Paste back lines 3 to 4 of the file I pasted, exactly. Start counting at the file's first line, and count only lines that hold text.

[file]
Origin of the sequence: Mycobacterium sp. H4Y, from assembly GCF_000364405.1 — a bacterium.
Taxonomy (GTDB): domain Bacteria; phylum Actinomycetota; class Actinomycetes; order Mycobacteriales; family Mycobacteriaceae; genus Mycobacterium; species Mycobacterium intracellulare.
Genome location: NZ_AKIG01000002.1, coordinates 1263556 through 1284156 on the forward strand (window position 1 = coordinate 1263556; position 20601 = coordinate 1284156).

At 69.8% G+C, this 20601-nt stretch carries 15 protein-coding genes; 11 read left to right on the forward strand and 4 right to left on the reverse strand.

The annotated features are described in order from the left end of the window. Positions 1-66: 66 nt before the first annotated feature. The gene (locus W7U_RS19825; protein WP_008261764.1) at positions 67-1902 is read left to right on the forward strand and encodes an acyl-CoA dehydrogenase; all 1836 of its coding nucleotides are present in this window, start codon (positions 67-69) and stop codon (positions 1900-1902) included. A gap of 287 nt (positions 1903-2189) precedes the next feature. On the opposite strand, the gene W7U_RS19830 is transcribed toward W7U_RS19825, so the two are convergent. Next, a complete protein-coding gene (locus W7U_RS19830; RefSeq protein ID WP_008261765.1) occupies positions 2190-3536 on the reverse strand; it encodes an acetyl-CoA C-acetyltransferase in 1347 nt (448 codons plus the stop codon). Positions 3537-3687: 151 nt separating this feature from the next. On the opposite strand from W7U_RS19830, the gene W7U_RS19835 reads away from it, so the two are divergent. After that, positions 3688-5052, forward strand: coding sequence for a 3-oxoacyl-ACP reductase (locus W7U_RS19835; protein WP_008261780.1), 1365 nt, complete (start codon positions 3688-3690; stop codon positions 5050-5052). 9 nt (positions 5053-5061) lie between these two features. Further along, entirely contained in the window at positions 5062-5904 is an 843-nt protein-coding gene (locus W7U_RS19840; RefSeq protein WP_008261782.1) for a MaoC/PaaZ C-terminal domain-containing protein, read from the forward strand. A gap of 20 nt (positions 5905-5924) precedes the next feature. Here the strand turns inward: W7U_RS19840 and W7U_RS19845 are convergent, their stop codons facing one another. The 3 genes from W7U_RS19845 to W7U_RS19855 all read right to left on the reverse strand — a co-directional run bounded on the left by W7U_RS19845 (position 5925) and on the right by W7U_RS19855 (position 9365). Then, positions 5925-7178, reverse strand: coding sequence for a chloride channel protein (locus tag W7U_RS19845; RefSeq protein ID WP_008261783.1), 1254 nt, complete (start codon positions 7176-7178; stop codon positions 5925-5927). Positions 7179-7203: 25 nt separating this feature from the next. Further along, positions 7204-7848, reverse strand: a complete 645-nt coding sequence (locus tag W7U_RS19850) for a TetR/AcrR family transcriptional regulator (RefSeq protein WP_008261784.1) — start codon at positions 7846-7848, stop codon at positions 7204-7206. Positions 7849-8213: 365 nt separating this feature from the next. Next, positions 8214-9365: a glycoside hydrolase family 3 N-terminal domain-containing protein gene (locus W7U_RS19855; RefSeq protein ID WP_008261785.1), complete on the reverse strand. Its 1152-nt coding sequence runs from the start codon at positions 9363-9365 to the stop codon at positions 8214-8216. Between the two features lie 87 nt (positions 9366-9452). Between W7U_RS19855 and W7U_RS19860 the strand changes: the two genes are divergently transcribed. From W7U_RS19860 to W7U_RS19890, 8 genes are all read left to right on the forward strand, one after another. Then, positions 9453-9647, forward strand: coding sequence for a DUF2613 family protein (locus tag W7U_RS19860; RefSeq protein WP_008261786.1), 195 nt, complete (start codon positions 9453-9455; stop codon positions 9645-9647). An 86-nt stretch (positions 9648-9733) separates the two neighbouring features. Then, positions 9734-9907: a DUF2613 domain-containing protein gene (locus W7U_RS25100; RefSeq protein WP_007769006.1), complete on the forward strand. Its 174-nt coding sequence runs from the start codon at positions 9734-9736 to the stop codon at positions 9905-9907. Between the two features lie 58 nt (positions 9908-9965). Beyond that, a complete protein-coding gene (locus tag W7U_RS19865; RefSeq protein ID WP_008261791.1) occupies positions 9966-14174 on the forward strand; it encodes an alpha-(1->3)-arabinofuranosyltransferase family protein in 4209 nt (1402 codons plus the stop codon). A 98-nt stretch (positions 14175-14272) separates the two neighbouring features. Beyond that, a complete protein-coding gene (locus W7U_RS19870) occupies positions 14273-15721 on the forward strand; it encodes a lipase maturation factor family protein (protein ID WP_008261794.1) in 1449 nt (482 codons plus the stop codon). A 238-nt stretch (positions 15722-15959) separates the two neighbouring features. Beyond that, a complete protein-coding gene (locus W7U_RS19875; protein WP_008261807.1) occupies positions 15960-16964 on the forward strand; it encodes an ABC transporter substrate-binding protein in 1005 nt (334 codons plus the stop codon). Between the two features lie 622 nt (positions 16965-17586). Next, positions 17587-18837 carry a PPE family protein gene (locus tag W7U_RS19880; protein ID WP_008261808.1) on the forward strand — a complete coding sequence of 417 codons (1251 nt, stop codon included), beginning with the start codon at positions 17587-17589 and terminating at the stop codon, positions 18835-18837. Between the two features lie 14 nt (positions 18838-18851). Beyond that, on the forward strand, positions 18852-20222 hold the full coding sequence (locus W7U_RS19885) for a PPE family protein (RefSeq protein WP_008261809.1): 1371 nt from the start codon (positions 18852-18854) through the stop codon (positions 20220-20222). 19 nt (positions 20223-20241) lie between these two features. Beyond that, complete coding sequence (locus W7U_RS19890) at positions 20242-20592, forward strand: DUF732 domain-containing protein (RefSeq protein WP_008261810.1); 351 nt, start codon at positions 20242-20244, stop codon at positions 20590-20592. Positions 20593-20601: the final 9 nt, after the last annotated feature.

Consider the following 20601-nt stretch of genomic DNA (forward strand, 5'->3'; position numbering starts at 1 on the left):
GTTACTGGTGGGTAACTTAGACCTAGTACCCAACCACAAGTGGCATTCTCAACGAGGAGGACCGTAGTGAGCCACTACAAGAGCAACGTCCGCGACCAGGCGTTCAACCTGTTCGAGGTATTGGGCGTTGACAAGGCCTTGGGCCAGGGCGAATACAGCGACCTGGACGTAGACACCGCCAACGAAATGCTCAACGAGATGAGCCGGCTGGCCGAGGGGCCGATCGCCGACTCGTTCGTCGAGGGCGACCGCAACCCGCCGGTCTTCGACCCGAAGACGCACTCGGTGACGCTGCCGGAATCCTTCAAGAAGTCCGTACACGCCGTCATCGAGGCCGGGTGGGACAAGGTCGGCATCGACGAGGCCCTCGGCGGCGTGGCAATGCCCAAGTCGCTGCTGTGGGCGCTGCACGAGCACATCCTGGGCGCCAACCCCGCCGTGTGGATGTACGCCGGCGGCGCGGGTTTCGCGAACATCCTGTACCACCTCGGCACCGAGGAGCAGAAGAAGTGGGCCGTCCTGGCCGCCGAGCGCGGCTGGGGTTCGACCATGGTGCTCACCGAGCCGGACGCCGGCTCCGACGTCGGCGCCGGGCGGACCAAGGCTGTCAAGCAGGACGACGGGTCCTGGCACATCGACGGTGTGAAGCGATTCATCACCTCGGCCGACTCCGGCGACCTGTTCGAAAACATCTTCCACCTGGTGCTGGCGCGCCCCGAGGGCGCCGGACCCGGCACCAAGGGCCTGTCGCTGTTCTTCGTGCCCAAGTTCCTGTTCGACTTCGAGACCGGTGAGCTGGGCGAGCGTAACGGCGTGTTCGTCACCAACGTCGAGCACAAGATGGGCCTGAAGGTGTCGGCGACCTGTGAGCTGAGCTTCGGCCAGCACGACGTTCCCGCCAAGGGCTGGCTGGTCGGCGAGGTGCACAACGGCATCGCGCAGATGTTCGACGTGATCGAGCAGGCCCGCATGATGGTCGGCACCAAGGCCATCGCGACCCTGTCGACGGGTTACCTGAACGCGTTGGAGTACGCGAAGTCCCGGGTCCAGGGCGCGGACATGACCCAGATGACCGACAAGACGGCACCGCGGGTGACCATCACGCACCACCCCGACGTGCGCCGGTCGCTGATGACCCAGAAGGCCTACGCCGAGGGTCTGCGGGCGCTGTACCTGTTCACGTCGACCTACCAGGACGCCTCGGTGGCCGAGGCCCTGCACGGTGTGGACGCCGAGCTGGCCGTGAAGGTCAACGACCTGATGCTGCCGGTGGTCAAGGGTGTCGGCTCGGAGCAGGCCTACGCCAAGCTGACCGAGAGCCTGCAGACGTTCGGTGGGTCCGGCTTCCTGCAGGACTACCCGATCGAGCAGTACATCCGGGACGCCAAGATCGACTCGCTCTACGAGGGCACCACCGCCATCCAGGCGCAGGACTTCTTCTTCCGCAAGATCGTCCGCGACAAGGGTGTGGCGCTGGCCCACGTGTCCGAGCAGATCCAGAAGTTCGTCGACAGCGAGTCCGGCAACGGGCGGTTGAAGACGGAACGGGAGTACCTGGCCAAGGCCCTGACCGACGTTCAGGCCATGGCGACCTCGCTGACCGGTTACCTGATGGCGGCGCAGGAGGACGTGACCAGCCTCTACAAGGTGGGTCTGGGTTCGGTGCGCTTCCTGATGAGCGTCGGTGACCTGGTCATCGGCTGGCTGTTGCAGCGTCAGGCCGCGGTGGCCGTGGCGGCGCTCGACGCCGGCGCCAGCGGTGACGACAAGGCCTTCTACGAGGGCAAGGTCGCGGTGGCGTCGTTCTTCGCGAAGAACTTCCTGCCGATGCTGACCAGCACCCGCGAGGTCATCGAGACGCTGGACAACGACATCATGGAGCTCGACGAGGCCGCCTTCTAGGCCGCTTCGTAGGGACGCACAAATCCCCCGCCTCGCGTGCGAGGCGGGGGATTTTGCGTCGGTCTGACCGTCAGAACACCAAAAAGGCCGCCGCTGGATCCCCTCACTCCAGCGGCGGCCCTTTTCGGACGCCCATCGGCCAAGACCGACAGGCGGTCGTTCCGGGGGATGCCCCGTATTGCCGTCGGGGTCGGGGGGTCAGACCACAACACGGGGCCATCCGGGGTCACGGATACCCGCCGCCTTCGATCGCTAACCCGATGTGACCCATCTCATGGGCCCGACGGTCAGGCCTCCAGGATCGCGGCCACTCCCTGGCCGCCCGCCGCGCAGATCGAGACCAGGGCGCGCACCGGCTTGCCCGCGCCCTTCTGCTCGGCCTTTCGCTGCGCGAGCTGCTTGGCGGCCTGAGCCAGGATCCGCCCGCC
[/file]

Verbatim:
Genome location: NZ_AKIG01000002.1, coordinates 1263556 through 1284156 on the forward strand (window position 1 = coordinate 1263556; position 20601 = coordinate 1284156).

At 69.8% G+C, this 20601-nt stretch carries 15 protein-coding genes; 11 read left to right on the forward strand and 4 right to left on the reverse strand.